Mobile-originated SMS creates a four-factor authentication solution by sending a simple text message
By Scott Goldman, Robert Foster
Jane and Jake work for the same company. This week they’re on one of those dreaded road trips—three cities in four days—and are, as we all are, completely dependent on their tools of choice while on the move. Smartphones, tablets, laptops, remote access, file sharing, email and SMS have taken the place of maps, boarding passes, manila folders, calculators, notepads, restaurant guides, the daily newspaper, music players, micro recorders and cameras. As a result, the risk of back injury from overloaded briefcases, or worse, losing one, is a thing of the past.
If one of their tablets or smartphones gets lost, Jane, Jake or the IT department can “brick” it remotely, rendering it useless in a matter of minutes. Risk inherent in carrying this digital equivalent of a Swiss Army Knife are different, though, and while they both take great care to use complex passwords and some form of identity management, their company’s choice of security has left a gap in their access control large enough for a hacker to step through without breaking a sweat.
The Back Story
Up until about a year ago, Jane and Jake were both issued security devices in the form of “key fobs” that displayed an everchanging series of numbers that they needed to hurriedly enter into a web site or VPN login screen before they change—usually every 30 seconds. These first-generation, two-factor authentication (2FA) devices were effective and strong barriers to potential hackers, but were costly, difficult for the home office to implement and far too expensive for most companies that could benefit from improving their security.
Last year, that changed. Their company embraced “soft” token technology; the second generation of 2FA that uses SMS to verify a user’s identity, thus helping Jane and Jake eliminate yet one more device from their road trip inventory. When they attempted to log into the company’s web site, they received a text message with a numeric code in it and entered that code into a field on a new page that appeared, before allowing them access to the company’s internal site. Just like that, they had gone from the easily lost or forgotten “fob” to using the same authentication process used by Facebook, Google, major banks and other megaenterprises. The “white hats” had won again…for the moment.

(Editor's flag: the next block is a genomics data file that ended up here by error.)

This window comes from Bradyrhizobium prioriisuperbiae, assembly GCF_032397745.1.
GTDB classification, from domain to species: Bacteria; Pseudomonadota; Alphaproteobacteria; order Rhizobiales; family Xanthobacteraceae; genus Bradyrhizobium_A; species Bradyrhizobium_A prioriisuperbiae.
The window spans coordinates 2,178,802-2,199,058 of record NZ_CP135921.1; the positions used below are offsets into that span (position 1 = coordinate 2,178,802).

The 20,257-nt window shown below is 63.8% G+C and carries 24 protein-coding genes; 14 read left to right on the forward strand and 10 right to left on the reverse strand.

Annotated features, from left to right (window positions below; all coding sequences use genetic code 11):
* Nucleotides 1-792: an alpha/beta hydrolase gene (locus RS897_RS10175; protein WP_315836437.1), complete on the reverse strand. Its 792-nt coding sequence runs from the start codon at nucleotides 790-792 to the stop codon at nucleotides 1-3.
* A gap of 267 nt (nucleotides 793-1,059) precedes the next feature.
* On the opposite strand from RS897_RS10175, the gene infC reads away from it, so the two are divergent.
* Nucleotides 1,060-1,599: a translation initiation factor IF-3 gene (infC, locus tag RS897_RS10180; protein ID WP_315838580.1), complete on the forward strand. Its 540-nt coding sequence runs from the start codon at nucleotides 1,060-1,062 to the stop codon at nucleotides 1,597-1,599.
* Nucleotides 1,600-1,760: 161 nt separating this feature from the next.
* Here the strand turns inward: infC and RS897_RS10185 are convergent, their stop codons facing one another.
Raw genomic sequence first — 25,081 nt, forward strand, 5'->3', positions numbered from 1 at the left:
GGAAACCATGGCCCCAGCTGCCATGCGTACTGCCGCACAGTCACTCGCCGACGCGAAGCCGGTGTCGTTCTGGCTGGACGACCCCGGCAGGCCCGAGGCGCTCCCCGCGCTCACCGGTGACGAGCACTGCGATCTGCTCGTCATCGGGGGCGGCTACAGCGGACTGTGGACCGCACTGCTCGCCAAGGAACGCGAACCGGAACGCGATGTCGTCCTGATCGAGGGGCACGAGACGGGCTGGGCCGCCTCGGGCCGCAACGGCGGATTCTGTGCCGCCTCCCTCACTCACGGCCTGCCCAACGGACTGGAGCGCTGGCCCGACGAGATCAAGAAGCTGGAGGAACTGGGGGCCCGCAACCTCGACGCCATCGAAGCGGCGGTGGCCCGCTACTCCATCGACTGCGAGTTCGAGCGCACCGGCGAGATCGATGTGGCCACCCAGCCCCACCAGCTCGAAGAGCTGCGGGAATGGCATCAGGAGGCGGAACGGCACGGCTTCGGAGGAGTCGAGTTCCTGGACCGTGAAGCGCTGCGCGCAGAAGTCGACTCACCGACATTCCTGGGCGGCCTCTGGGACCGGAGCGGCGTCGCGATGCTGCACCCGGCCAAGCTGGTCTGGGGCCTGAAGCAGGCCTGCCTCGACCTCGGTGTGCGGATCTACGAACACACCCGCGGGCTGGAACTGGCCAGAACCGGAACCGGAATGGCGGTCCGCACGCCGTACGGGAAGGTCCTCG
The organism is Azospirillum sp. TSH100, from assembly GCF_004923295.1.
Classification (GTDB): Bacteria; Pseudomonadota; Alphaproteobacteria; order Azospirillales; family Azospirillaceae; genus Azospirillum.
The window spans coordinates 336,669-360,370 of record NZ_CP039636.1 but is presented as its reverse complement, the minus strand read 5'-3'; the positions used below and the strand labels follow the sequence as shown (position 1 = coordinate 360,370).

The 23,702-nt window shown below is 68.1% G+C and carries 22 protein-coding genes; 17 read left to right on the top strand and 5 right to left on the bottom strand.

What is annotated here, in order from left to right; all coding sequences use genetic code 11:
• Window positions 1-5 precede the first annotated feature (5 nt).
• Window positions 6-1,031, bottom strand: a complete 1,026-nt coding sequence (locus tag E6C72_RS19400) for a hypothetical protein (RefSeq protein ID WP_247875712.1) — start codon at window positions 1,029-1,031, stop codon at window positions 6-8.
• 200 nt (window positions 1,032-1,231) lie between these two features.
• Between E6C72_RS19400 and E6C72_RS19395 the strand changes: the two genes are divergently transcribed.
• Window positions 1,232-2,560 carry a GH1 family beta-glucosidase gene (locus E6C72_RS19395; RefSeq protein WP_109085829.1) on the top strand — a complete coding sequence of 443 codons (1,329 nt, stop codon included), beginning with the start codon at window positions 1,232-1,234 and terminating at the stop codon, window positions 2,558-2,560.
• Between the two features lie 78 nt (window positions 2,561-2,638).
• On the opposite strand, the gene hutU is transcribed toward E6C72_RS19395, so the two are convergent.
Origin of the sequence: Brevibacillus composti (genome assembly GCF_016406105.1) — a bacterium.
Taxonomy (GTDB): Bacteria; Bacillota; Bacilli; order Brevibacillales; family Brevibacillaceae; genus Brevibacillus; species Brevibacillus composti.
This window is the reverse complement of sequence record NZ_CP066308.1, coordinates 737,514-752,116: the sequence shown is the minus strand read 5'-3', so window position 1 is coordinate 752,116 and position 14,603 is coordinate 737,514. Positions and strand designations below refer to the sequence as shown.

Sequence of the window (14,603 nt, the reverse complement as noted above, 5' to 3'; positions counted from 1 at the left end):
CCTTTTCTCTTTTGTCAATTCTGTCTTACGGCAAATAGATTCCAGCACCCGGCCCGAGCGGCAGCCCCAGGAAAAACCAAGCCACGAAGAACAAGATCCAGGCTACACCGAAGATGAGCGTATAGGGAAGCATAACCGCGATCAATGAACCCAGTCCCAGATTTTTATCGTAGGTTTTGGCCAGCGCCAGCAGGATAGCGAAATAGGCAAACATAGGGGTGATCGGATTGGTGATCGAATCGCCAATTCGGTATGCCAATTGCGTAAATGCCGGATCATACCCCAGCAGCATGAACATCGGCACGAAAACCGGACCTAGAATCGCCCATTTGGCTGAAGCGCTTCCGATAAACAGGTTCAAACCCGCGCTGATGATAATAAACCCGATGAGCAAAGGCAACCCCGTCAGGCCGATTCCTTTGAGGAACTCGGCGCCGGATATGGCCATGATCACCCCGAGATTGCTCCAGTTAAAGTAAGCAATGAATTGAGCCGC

The company still incurred big expenses for the two-factor authentication process, and the implementation remained complicated and mysterious. It worked, however, and there were no more fobs to account for or purchase. All in all, the second generation of 2FA was good and effective.
Unfortunately, that warm feeling of security and protection disappeared recently when SMS-based authentication was hacked. Two hacks were used: malware downloaded to smartphones and man-in-the-middle (MITM) attacks aimed at browsers.
SMS, by its nature, isn’t secure; it’s sent in clear text over an open channel on a cellular carrier’s system. But, the larger vulnerability comes in the way that it’s used for authentication. SMS messages sent to cell phones, smart or otherwise, are fundamentally not secure because someone monitoring messages sent to those phones, like tabloids hacking celebrity’s phones, can see those SMSs. Plus, MITM malware—key logging, diverters, resending—can “see” the code you enter into the web page. Using this method allows an intruder to gain access to the site by diverting the message to another device. Once that happens, if the malware also contains a key logger that’s capturing the ID and password entry fields in the browser, your security just became useless.
During their end-of-year security audit, Jane’s division determined that the risk in these second-generation 2FA methods would increase and sought a new solution. Jake’s division decided to stick with the SMS-to-the-phone solution. Jane’s division decided to explore the third generation of 2FA methods including biometrics, pattern recognition (how keys are tapped or swiped on the screen) and a newer version of SMS-based authentication that turns the process upside-down. A code is displayed on the web page after a user ID and password are correctly entered, which then must be sent from the cell phone that is associated with that ID before entry is allowed.